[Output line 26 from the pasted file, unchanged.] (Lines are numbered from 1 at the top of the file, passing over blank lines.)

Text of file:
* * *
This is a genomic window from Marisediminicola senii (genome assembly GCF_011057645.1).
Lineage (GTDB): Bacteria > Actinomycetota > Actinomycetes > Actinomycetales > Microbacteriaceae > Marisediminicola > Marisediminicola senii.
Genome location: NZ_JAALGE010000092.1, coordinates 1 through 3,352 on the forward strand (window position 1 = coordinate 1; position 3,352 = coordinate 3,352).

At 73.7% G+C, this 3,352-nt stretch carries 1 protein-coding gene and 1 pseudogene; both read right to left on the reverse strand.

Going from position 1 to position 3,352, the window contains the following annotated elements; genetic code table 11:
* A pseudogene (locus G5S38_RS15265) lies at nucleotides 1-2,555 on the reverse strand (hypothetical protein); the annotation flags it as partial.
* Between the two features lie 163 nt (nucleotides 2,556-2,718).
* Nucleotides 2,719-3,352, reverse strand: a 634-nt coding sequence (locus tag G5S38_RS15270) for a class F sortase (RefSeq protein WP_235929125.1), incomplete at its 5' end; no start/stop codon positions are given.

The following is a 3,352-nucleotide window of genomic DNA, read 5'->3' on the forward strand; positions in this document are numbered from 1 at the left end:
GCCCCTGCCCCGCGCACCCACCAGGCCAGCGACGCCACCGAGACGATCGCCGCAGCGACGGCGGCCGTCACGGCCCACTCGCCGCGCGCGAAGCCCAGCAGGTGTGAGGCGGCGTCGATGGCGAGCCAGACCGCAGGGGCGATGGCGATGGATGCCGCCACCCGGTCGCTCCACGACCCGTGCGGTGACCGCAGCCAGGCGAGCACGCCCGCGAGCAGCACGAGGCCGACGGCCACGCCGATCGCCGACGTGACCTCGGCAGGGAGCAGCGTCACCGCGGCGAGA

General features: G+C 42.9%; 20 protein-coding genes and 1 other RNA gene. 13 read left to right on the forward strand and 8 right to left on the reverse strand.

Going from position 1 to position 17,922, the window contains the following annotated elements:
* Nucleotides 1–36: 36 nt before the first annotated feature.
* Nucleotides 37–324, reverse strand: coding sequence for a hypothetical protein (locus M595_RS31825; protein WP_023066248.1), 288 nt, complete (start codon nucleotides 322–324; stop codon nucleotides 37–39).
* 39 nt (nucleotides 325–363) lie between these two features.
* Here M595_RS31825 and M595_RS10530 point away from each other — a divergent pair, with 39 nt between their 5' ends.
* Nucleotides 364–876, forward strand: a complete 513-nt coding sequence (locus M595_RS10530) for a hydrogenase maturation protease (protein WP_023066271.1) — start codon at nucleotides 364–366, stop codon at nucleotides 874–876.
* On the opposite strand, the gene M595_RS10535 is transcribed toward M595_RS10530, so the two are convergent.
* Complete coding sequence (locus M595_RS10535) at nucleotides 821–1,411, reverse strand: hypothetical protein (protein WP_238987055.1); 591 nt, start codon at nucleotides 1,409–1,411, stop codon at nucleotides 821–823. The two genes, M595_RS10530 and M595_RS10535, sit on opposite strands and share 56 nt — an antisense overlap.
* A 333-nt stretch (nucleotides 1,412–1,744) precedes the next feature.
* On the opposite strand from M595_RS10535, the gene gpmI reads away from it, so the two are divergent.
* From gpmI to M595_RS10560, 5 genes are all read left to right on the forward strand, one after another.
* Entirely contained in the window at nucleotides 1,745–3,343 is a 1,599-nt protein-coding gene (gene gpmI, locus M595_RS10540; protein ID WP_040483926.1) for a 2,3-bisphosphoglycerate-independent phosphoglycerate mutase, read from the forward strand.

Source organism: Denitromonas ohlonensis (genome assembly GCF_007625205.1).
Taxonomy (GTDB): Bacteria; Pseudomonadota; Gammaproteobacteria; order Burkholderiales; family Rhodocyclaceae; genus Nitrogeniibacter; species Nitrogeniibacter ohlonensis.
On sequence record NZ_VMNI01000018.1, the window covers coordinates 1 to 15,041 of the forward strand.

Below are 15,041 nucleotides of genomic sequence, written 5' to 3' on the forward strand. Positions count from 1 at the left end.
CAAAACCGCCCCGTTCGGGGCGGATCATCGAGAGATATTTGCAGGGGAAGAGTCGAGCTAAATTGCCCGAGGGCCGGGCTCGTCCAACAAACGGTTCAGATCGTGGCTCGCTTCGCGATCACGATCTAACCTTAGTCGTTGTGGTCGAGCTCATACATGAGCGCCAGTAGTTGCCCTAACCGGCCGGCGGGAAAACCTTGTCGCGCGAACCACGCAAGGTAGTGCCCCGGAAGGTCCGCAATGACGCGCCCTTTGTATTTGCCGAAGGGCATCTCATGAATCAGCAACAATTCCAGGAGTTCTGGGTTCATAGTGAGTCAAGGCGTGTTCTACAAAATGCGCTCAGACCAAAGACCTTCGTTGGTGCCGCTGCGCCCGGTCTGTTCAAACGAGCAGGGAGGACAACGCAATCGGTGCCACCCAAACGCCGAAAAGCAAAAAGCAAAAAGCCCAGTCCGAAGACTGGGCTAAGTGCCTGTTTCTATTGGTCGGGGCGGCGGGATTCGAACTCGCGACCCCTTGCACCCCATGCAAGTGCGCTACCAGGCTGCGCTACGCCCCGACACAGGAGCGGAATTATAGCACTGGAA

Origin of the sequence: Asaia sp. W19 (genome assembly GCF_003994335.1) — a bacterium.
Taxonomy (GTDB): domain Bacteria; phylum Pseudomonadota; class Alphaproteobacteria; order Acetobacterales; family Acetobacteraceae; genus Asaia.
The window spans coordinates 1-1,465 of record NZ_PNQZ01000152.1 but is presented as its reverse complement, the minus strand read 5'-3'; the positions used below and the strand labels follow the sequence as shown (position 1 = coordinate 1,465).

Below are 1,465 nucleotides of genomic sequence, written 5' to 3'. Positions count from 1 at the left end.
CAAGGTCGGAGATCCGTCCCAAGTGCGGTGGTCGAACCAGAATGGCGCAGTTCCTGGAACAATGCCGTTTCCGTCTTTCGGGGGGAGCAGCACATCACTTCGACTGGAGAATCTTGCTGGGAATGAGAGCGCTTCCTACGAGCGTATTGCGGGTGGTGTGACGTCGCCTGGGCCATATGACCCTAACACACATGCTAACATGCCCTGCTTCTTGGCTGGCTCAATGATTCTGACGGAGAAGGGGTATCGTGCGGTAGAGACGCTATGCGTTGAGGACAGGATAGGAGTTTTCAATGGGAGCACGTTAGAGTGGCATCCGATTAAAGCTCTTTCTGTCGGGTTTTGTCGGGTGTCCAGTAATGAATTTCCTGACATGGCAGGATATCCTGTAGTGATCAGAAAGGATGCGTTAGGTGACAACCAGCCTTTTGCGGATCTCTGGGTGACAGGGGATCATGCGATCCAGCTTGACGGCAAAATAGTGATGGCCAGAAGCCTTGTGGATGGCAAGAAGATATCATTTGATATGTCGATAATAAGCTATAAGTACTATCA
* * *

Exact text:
On sequence record NZ_VMNI01000018.1, the window covers coordinates 1 to 15,041 of the forward strand.